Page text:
Previously, I lamented about the lack of a non-IBM community dedicated to WebSphere. In this series, I’m going to put myself in IBM shoes and describe what I would do to encourage the formation of an external community. Before I get into that, I’d like to reflect on the benefits it would bring to IBM directly (incase some high profile IBMers need a business case).
Currently, if I’m a customer and I have a serious problem I have very few avenues of non-IBM resolution. I can attempt to google in the hopes of finding other wayward souls. I can browse the infocenter included with the product. I can attempt to toggle random check boxes that I don’t understand (which may result in a more-mangled system that I started with).
Once I’ve exhausted these paths, usually on the order of an hour or three, my only choice is to open a Problem Report (PMR). A PMR is very costly to IBM. Depending on the severity and the visibility of the customer, you could have tens of people on a conference bridge talking about your issue. Eventually, X days go by and you get an answer to the problem. You’ve spent hours of your own time on the phone and hours*attendees of time from the people on the phone. Thats a significant amount of dollars.
The worst part is that you are usually told that the problem is resolved in a fix-pack you haven’t upgraded to yet. Wouldn’t it be nice to have been able to ask a practitioner directly your problem and maybe gotten the answer within 5 minutes because they just ran into it?
You can’t do that today because IBM keeps tight grips on information. DeveloperWorks is a fantastic technical resource. It’s problem is that it’s a massive one-directional fire-hose. You get the technical infomation based on what IBM has determined is important, not based on your own problems and experiences.
What IBM fails to leverage is that most developers are natural problem solvers and would prefer to spend hours resolving an issue on their own in order to move their projects along. Currently, IBM asks you to solve a puzzle (exception trace) without providing the pieces nor the box (for good measure, they spin you around a few times and turn the lights off too 😉 ).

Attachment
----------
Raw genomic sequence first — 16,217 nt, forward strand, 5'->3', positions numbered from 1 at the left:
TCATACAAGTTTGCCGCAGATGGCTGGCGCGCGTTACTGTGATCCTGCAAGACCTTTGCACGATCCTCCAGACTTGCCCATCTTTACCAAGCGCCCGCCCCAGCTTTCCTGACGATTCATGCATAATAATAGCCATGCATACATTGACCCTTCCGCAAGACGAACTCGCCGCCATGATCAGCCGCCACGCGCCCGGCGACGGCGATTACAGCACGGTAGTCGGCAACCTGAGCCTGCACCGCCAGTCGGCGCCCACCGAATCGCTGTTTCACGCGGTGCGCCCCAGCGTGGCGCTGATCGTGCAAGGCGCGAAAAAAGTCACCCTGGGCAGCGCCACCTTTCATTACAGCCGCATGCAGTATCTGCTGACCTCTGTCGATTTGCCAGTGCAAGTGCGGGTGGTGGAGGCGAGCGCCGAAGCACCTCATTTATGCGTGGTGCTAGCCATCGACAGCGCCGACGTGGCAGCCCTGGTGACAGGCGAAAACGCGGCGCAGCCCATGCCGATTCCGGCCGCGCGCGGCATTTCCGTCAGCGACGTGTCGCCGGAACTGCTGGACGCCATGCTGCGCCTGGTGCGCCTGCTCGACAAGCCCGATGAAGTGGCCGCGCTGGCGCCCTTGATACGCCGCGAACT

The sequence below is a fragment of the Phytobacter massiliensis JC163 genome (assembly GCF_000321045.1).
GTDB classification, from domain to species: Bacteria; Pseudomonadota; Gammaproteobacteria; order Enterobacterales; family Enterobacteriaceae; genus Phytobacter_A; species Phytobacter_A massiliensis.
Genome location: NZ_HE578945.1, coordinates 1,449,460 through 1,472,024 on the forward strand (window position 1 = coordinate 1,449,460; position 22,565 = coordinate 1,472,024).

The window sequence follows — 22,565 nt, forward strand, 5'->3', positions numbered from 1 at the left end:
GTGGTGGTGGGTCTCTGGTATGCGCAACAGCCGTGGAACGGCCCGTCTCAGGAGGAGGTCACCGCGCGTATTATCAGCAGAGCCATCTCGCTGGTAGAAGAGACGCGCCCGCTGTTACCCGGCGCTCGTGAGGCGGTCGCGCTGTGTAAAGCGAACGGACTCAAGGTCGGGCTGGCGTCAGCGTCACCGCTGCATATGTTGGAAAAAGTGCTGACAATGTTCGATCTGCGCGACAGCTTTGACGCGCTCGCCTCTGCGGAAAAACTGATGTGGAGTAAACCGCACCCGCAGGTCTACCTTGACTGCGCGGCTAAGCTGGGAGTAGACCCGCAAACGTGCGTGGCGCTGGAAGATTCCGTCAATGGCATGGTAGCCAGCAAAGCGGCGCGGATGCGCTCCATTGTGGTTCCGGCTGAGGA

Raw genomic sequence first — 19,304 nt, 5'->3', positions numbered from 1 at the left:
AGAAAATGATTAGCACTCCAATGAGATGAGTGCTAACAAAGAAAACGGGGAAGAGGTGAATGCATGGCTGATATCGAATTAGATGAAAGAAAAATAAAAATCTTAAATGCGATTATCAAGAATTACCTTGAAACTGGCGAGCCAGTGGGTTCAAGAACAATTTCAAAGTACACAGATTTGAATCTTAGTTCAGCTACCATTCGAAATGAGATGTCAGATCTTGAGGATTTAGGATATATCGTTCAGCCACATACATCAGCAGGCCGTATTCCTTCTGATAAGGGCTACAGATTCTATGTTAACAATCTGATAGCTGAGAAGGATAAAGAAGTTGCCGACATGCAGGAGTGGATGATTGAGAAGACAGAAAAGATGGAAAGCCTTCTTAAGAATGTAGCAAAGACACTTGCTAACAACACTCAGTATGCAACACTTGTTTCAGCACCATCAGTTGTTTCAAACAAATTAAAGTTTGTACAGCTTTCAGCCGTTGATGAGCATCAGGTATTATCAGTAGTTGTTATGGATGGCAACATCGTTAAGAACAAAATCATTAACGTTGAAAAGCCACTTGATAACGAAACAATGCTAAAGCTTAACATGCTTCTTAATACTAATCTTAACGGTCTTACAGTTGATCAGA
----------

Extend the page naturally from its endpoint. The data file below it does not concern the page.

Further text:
Ok, so that helps support. How can open access to information help development?
Developers in IBM are like the inner most section of an onion, they’re so deeply buried in the onion they wouldn’t know a carrot when they saw one, but they could tell you things you never knew about onions. Most developers would love to hear about the exploits of the user, both good and bad. Increased exposure to the front lines would help developers when they are left with behavioral decisions. What may make sense from a developers point of view, may not work to the customer. Therefore, I would expect an increase in product quality.
What about IBM’s Consulting division (ISSW)?
ISSW’s typical business is to provide implementations of IBM products to customers. Pretty much assume the role of customer to IBM while still being IBM. Increased information helps them be more effective and be able to leverage yet another pool of resource (the external) for assistance.
Therefore, my theme in the forthcoming suggestions are all about opening the public to the vault of knowledge contained in the corporation. Lets empower the consultants to be able to serve themselves to the buffet.
Easier access to information will reduce support calls, improve product quality and improve consulting quality. This will create a self-sufficient vibrant community that will benefit everyone involved.
A colleague of mine liked the quote “If you and I exchange a dollar, each of us would still have a dollar – BUT – if you and I exchange an idea, each of us would have two ideas.”
Lets start sharing those ideas.
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